Like many of our older villains on this list, Metallo has a variety of origin stories, but all of them center around small-time criminal John Corben, whose brain is placed in a kryptonite-powered robotic body. He wavers between bemoaning his fate and reveling in his newfound strength and (in later versions of the character) his ability to transform parts of his body into new tools and weapons to use on the Man of Steel, not to mention his ability to increase in size. That’s right, it’s on old school giant robot fight in the heart of Metropolis. We imagine that in the movie version Metallo would be a construct of Lex Luthor that goes awry because Luthor fails to grasp – or at least care about – the psychology of a man who loses his humanity, forcing Superman to save his arch-nemesis from the vengeful cybernetic monstrosity who turns on his maker… and the rest of the world.



Mongul was the leader of Warworld, a planet whose culture thrived on gladiatorial combat. Mongul brought Superman to his world to participate in these deathmatches, and of course the Man of Steel kicked his ass. An enormous yellow alien with strength to match our hero Mongul is also an intergalactic dictator with the brains and muscle at his command to be a serious, world-threatening force of evil for our protagonist to defeat. In his most famous story, also written by Alan Moore, Mongul ensnares Superman in an alien plantlife called the Black Mercy, which sends our hero into a coma and forces him to hallucinate a life of happiness back on Krypton. When Superman rejects the fantasy he’s forced to bid a tragic farewell to the son he knows he will never have. Many of Superman’s foes have beaten him, at least temporarily, but few have ever broken him. Mongul has.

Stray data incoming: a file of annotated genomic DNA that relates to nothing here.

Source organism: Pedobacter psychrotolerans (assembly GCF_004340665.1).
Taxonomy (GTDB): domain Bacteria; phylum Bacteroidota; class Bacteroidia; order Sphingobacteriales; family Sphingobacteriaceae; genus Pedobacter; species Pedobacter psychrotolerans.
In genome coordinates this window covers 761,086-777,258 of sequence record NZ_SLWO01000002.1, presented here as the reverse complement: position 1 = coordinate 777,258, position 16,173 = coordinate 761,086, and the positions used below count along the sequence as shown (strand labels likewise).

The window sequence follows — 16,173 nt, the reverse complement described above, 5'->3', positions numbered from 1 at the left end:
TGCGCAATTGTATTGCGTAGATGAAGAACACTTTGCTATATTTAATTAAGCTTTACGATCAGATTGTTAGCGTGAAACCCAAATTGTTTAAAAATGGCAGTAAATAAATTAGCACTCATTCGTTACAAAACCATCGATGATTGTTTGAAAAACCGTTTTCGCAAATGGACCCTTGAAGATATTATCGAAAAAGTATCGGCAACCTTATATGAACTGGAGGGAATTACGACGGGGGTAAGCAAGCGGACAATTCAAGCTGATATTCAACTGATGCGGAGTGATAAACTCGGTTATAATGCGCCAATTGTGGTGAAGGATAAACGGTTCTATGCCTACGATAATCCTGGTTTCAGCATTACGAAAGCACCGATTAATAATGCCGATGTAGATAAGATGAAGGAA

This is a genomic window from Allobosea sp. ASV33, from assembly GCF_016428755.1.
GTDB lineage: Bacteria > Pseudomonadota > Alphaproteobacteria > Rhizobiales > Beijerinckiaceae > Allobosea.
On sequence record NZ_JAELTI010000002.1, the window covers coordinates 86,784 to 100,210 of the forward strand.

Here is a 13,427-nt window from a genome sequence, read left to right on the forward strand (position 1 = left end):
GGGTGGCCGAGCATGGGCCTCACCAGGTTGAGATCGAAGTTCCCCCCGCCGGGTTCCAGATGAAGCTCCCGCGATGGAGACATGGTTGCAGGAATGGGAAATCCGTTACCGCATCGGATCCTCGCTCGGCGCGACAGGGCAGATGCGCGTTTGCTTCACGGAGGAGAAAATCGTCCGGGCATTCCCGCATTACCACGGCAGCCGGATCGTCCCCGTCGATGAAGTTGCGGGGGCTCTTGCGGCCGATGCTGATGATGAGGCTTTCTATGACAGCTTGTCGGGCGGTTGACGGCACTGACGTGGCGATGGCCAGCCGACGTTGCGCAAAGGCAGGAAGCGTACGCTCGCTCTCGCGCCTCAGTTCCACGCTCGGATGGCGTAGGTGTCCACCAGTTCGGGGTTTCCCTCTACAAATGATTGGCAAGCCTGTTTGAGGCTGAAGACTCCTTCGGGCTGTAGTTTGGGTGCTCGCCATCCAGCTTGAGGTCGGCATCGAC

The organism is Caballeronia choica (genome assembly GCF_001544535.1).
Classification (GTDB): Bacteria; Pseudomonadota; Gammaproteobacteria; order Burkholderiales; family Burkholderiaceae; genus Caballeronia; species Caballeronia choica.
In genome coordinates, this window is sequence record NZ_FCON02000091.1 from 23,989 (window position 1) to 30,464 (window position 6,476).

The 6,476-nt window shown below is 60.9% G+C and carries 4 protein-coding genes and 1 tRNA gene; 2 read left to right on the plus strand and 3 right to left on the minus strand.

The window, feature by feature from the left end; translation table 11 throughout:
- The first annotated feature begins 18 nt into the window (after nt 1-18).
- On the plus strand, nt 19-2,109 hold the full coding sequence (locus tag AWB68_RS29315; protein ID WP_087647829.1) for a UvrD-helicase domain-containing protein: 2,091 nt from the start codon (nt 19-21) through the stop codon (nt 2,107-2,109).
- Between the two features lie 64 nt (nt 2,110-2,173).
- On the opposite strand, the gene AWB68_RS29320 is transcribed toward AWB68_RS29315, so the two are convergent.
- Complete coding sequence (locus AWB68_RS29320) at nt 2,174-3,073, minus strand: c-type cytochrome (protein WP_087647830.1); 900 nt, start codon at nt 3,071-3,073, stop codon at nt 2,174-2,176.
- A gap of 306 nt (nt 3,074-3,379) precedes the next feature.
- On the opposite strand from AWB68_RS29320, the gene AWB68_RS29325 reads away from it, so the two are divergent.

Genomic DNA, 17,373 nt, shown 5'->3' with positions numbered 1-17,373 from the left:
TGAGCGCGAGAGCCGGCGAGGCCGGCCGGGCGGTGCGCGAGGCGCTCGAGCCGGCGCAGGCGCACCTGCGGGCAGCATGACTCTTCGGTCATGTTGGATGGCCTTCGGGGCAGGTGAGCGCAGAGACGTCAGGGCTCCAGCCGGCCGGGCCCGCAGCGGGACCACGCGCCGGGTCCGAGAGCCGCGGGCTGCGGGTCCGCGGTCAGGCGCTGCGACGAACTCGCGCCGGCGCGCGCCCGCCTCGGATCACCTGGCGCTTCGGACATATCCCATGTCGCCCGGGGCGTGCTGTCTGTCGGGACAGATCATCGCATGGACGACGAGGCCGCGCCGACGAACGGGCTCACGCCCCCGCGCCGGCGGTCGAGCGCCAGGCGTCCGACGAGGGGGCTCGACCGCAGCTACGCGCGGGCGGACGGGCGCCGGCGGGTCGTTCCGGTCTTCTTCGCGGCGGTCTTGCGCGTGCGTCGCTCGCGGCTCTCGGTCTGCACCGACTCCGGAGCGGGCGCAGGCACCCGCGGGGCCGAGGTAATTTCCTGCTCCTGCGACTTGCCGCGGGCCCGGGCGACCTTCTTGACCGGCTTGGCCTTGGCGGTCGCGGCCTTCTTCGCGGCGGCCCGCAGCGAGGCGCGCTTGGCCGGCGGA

In theory Darkseid should be at the top of our list. The despotic ruler of the planet Apokolips, and in his own way an honest-to-god god, Darkseid’s many attempts to conquer Earth have been only narrowly stopped by the Man of Steel. He has vast armies of superpowered soldiers at his command, ranging from the disturbing Granny Goodness to his own adopted son Kalibak, and is himself almost entirely indestructible. There are a ton of great Darkseid stories, and the only reason he’s not in the top spot is that putting him in the first new Superman movie would be blowing the franchise’s load too early. You can’t have Superman face his most powerful, undefeatable adversary and then have a sequel with Metallo in it. It would only be a let down.